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How to work with Sequences: Part 2

Sequences are everywhere, but before you revise the quadratic nth term, let us continue travelling through the history of maths.

Back in Ancient Egypt, around 1550 B.C, a scholar named Ahmose wrote the Rhind Papyrus. It is probably the first example of a maths textbook!  At around 2 metres long, it contains  84 mathematical problems, including multiplication, fractions, division and geometry. About 100 years later, a man named Menna was in charge of field sizes, crop yields and calculating taxes. Wall paintings in his tomb demonstrate different techniques used for measuring and calculating these.  The pictures show long distances being measured using ropes with knots tied into them.

Jumping forwards in time we start to recognise names, like the Ancient Greeks, Thales and Pythagoras! Thales (born 624 B.C.) was the first person to have a theorem named after him. We have all heard about Pythagoras and his theorem. However, did you know he founded a school in Italy, where mathematics was treated almost like religion. And, ahead of his time, women were accepted into the school!!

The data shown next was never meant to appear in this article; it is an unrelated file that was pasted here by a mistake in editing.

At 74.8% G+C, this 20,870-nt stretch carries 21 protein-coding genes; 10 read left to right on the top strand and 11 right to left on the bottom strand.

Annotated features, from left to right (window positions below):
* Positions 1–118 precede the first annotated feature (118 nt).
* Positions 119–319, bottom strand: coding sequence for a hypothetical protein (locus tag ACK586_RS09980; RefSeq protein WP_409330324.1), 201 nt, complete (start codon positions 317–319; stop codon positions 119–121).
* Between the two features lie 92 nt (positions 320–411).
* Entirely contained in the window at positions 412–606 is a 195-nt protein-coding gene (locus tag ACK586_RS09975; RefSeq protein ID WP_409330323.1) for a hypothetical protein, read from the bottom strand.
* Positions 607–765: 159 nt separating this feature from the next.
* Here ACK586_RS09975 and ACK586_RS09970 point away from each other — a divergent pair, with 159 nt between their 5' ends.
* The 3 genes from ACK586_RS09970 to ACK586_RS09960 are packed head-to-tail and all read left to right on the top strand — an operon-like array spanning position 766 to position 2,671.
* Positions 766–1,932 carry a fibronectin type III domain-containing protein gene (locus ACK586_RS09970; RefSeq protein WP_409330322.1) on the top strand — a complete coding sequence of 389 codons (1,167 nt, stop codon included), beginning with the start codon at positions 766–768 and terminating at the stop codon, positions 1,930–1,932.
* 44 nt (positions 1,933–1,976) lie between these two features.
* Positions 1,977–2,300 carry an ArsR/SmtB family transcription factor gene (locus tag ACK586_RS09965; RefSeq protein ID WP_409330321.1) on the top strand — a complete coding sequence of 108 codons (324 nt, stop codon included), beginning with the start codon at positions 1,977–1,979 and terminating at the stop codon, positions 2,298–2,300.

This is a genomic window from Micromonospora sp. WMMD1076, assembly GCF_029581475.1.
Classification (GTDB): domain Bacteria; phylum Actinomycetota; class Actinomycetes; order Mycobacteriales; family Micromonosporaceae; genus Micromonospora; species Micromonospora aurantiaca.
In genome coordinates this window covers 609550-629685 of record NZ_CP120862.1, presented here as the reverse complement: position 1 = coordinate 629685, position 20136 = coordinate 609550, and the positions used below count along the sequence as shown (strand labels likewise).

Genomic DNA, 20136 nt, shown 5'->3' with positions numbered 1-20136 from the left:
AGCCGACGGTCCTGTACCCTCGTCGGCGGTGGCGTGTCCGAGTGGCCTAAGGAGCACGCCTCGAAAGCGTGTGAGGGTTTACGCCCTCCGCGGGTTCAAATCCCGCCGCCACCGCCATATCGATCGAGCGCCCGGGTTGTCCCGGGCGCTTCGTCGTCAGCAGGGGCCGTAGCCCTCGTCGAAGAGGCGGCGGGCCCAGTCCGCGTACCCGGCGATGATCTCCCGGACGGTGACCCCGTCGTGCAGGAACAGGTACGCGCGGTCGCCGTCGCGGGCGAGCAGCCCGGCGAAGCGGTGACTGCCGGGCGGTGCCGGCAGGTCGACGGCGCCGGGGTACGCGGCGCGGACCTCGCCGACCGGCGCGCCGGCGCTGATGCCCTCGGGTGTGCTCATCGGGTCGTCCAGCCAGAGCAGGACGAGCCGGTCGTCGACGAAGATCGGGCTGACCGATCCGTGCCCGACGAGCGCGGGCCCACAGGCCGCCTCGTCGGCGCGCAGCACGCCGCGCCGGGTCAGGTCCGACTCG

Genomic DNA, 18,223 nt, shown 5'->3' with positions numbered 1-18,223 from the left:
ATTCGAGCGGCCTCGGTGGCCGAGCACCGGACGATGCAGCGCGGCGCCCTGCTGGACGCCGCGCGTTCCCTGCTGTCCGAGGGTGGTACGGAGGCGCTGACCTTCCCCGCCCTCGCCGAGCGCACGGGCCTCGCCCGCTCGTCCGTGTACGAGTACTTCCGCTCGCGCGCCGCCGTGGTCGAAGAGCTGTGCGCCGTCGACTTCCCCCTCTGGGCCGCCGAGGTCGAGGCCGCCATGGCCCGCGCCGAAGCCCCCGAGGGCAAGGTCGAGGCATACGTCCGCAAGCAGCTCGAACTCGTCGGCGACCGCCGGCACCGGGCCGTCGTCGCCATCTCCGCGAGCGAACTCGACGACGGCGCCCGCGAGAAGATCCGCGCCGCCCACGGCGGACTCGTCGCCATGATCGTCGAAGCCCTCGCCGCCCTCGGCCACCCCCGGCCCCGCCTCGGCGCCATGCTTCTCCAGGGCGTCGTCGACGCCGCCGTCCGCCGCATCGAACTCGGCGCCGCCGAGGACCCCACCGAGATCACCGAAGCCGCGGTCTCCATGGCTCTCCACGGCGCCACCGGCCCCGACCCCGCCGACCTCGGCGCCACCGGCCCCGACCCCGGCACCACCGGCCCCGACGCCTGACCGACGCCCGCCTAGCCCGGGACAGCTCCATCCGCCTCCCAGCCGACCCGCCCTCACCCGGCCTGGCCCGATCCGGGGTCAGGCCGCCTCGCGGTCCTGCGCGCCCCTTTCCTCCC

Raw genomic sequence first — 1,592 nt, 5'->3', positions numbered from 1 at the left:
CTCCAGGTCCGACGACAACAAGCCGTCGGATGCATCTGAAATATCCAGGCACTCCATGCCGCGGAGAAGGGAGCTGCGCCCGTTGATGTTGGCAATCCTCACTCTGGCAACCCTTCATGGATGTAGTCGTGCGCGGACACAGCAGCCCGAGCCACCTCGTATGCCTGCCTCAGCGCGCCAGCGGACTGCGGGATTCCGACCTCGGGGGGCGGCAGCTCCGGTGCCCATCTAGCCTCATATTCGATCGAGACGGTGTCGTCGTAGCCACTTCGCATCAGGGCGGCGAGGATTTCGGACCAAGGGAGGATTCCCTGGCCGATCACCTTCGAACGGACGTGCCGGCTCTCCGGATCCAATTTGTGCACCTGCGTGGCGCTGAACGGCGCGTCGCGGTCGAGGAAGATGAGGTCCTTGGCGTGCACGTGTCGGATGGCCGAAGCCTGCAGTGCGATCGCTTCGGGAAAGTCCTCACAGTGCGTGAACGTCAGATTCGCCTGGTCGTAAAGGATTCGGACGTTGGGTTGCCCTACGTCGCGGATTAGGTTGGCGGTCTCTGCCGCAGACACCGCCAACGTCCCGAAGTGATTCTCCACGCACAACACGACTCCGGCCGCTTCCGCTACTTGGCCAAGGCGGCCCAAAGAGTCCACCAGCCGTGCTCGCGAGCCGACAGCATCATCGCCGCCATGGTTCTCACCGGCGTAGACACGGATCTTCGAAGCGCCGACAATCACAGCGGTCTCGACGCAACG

GCSE mathematicians – you need to be able to work with sequences. For help, try our new guide “How to work with Sequences: Part 2”. It includes information about quadratic sequences. In addition there are explanations of how to work out the nth term. As always there are questions to try, and answers to check your understanding.

Click on the picture below to see the guide.

quadratic sequences

Come back and check our blog page for more resources to help you improve your understanding of different topics in various subjects.  New Maths and Science guides will be coming soon, and we will continue the journey through the history of Maths!

If you found this useful and think you would benefit from some additional help, please contact us.


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